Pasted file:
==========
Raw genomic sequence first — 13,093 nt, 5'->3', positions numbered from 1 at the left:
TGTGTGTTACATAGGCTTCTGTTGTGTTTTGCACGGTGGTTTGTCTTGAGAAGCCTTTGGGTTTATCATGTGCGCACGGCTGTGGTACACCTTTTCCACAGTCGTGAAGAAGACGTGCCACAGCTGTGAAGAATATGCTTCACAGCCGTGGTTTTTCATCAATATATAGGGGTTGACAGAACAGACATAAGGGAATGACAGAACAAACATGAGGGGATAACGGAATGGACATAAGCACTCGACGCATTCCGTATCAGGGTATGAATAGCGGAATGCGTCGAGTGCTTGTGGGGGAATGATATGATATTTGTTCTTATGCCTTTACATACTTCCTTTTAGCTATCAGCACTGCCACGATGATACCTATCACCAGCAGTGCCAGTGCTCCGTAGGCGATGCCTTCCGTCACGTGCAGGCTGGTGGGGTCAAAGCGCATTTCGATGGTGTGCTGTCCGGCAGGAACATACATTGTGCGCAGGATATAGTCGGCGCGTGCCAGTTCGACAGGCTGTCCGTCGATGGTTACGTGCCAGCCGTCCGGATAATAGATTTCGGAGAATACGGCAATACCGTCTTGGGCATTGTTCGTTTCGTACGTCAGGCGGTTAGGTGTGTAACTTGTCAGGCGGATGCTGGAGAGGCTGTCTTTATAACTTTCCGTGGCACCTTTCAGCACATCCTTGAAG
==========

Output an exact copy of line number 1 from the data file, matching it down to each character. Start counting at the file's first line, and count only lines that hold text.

Raw genomic sequence first — 13,093 nt, 5'->3', positions numbered from 1 at the left: